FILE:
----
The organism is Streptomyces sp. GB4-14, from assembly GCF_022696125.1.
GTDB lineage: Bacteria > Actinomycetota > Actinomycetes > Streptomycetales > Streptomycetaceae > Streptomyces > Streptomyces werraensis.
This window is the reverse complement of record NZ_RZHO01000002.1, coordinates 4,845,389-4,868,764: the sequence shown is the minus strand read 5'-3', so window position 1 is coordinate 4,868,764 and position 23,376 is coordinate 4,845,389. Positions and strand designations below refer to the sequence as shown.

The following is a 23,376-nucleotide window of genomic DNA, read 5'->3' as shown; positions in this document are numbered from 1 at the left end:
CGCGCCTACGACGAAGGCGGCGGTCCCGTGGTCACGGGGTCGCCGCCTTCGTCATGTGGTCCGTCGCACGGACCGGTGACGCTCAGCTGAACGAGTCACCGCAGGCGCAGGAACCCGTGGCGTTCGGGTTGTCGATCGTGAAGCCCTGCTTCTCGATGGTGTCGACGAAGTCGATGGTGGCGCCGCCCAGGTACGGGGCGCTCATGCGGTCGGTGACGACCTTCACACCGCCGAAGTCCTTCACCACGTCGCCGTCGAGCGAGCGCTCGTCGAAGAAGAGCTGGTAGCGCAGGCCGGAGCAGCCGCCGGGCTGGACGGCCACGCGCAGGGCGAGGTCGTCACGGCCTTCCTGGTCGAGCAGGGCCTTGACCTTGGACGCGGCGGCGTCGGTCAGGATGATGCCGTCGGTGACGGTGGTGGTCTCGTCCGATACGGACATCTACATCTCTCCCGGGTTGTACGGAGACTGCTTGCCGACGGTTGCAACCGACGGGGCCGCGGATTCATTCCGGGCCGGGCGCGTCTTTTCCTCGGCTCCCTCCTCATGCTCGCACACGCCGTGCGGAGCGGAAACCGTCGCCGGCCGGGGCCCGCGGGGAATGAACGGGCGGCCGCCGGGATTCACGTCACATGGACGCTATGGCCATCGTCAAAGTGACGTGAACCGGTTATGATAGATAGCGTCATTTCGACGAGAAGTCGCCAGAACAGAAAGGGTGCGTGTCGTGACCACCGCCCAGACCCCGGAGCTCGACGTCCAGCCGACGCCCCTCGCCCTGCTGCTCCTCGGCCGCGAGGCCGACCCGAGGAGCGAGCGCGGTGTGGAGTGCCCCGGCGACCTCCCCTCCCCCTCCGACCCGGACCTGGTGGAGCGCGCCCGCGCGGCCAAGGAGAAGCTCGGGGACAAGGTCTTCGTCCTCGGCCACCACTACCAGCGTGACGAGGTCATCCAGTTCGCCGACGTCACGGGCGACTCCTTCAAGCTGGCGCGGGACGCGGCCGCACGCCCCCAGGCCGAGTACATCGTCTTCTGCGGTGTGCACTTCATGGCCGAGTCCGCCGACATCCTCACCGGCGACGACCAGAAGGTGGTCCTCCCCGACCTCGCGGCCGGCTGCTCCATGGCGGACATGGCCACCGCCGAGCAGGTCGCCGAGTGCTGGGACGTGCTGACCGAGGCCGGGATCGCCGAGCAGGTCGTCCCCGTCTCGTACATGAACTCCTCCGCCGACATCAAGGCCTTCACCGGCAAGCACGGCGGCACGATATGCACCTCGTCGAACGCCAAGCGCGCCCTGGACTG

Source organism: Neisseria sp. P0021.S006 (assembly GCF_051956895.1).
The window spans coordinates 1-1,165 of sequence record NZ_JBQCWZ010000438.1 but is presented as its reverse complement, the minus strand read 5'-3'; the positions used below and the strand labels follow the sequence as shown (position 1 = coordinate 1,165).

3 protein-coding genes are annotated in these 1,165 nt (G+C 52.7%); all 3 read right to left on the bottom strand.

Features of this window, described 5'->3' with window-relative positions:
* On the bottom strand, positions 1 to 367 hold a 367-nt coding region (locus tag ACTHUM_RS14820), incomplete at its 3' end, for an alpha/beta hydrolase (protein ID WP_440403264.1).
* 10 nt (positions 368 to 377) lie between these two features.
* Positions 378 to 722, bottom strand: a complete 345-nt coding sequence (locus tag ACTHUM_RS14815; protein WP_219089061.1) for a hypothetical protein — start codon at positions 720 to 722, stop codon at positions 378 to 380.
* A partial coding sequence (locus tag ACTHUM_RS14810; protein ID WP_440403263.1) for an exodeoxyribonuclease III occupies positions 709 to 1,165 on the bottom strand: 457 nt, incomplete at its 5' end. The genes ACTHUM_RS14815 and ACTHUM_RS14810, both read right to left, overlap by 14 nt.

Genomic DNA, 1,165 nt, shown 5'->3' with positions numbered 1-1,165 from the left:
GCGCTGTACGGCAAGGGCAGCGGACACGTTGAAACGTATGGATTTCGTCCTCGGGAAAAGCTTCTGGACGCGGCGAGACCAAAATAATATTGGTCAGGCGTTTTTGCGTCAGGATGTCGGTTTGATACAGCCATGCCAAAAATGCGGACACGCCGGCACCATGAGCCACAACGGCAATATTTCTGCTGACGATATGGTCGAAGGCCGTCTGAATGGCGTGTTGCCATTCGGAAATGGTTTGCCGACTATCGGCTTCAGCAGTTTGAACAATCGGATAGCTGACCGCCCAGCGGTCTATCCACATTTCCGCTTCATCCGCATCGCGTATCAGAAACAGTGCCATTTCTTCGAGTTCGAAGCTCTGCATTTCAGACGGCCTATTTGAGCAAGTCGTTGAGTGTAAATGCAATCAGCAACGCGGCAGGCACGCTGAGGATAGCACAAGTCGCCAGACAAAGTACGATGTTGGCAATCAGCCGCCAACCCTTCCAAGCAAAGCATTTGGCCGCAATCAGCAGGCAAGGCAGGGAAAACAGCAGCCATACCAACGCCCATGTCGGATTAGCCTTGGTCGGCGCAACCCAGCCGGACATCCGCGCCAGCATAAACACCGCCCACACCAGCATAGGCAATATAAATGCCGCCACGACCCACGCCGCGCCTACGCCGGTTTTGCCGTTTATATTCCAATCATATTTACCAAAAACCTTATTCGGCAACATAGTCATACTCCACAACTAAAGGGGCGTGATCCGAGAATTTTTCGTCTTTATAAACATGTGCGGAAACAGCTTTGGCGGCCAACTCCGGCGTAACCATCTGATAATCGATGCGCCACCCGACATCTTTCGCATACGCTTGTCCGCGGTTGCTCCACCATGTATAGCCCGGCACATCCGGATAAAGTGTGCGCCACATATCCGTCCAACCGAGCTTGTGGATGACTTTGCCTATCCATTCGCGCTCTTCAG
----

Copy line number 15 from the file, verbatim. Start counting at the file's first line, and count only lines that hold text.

GCGCTGTACGGCAAGGGCAGCGGACACGTTGAAACGTATGGATTTCGTCCTCGGGAAAAGCTTCTGGACGCGGCGAGACCAAAATAATATTGGTCAGGCGTTTTTGCGTCAGGATGTCGGTTTGATACAGCCATGCCAAAAATGCGGACACGCCGGCACCATGAGCCACAACGGCAATATTTCTGCTGACGATATGGTCGAAGGCCGTCTGAATGGCGTGTTGCCATTCGGAAATGGTTTGCCGACTATCGGCTTCAGCAGTTTGAACAATCGGATAGCTGACCGCCCAGCGGTCTATCCACATTTCCGCTTCATCCGCATCGCGTATCAGAAACAGTGCCATTTCTTCGAGTTCGAAGCTCTGCATTTCAGACGGCCTATTTGAGCAAGTCGTTGAGTGTAAATGCAATCAGCAACGCGGCAGGCACGCTGAGGATAGCACAAGTCGCCAGACAAAGTACGATGTTGGCAATCAGCCGCCAACCCTTCCAAGCAAAGCATTTGGCCGCAATCAGCAGGCAAGGCAGGGAAAACAGCAGCCATACCAACGCCCATGTCGGATTAGCCTTGGTCGGCGCAACCCAGCCGGACATCCGCGCCAGCATAAACACCGCCCACACCAGCATAGGCAATATAAATGCCGCCACGACCCACGCCGCGCCTACGCCGGTTTTGCCGTTTATATTCCAATCATATTTACCAAAAACCTTATTCGGCAACATAGTCATACTCCACAACTAAAGGGGCGTGATCCGAGAATTTTTCGTCTTTATAAACATGTGCGGAAACAGCTTTGGCGGCCAACTCCGGCGTAACCATCTGATAATCGATGCGCCACCCGACATCTTTCGCATACGCTTGTCCGCGGTTGCTCCACCATGTATAGCCCGGCACATCCGGATAAAGTGTGCGCCACATATCCGTCCAACCGAGCTTGTGGATGACTTTGCCTATCCATTCGCGCTCTTCAG